After a few years of strong optimism regarding driverless cars and their potential to radically transform the way people live and travel, recent incidents and statements by key industry leaders may put a damper on that enthusiasm. Also, it may create significant implications for Washington’s Autonomous Vehicle Work Group as it looks to make recommendations to the state legislature.
However, some transportation experts say the shifting attitudes will eventually swing back in a more positive direction once expectations are more closely aligned with the reality of how autonomous vehicle (AV) technology actually develops and progresses.
“They’re beginning to discover some things are harder than they thought,” Global Telematics President John Niles said.
The National Highway Traffic Safety Administration (NHTSA) classifies autonomous vehicles in four levels, with level five as fully autonomous with no driver needed to operate. Car companies such as Waymo, Tesla and Ford are working on vehicles that fall between levels three and four.
“The hype was playing the level five to the limit,” Niles said. “You’ll just send your car to take your kids to the daycare or send it out for a pizza or groceries. For all this talk about how autonomous vehicles are coming quickly, wait a minute. Not quite.”
However, last November Waymo CEO John Krafcik said that level five AVs capable of operating in all conditions without a driver is impossible. Waymo was originally created as the Google self-driving car project.
The current limitations of the technology was demonstrated in March of last year when a self-driving Uber in Arizona operating on a dark road struck and killed a pedestrian in a marked crosswalk; at the time of the incident, the back-up driver was streaming NBCs “The Voice” on her phone. However, it was later discovered Uber had disabled the vehicle’s automatic braking system that might have prevented the accident.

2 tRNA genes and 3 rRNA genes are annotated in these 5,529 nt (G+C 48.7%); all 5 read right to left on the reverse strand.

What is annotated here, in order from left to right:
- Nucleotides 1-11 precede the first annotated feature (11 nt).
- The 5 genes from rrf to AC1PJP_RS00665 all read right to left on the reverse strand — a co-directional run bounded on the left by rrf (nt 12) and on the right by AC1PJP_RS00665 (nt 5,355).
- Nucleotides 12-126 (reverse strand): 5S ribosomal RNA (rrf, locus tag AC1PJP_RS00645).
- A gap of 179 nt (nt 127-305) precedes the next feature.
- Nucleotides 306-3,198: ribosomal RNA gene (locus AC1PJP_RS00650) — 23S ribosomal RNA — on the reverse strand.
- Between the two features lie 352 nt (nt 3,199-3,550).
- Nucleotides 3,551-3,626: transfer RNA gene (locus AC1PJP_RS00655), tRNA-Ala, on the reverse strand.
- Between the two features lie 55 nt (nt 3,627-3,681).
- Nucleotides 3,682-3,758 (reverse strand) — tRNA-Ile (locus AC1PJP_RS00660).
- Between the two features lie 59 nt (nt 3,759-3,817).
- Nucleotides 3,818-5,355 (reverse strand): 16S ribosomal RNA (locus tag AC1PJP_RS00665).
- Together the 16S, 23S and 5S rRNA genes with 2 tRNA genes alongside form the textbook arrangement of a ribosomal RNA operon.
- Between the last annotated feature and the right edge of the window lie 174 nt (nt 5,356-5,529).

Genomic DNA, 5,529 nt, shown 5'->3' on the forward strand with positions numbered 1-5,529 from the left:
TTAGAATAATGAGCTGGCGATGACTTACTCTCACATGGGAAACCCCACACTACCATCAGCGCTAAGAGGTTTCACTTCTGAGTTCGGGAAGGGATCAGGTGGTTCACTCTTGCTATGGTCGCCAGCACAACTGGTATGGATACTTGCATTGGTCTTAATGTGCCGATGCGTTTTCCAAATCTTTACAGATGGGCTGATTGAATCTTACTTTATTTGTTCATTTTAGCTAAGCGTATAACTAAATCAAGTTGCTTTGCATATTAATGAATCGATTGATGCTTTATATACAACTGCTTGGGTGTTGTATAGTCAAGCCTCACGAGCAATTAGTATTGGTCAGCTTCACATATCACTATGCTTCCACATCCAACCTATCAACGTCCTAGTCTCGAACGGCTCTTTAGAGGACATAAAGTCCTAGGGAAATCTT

After pulling its fleet from the roads, Uber’s driverless cars are now back at it, but angst over their presence on public roads has prompted attacks on AVs. The reaction seems to affirm the conclusions of a 2018 research paper by Kanwaldeep Kaur and Giselle Rampersad published in the Journal of Engineering and Technology Management. The paper argued the “main barrier to adoption is the lack of public trust,” and anticipates driverless cars won’t become mainstream in the near future.
Others are highly cautious about speculating either way on the future of AVs. Regarding whether driverless five technology will ever happen, Washington Policy Center Transportation Director Mariya Frost told Lens “a lot of things were never supposed to happen.” She added that “it’s important to make sure that private citizens have the choice to purchase and own autonomous vehicles, and that AVs are not solely owned and operated by government entities.”
Policy-wise, the chasm between level four and level five AVs is wide. Without a driver, issues of liability in the event of accidents or collisions are raised. Also, a debate over whether a legal adult – or a human at all – is required to be in the vehicle while it is operating would undoubtedly spark debate over security and safety.
“The real deal is when you take a licensed operator out of the car,” Niles said. “That’s the issue. That’s a little ways down the road. We’ve got time to figure this out.”
Coauthor of “The End of Driving,” Niles also coauthored a paper with Bern Grush titled “Getting past the hype” that examines AVs using Gartner’s Technology Hype Cycle. The paper concluded that over-hype regarding level five AVs would create disillusionment, followed by a more realistic attitude possibly around 2020.
Even if the level five AV technology is ever realized, Niles writes that they would “suffer severe access limitations in their first decade or so,” in part because their use “implies either mixing them with semi-autonomous ones on the same roadway, setting up separate lanes and safe-havens at great expense.”
In the meantime, Niles says as far as regulations are concerned, “automation so far has been no problem. There has always been a responsible driver behind the wheel. The path that we’re on right now, they’re going to assist drivers, they’re going to make things safer, they’re going to cut down on congestion.”
A more modest vision for fully autonomous vehicles would have them restricted to closed environments, whether that be public transportation systems like Vancouver, B.C.’s SkyTrain, a corporate campus, industry work sites or a private resort such as Disneyworld. Closed environments like those are ones in which people “are most likely to adopt driverless cars,” according to Kaur and Rampersad’s paper.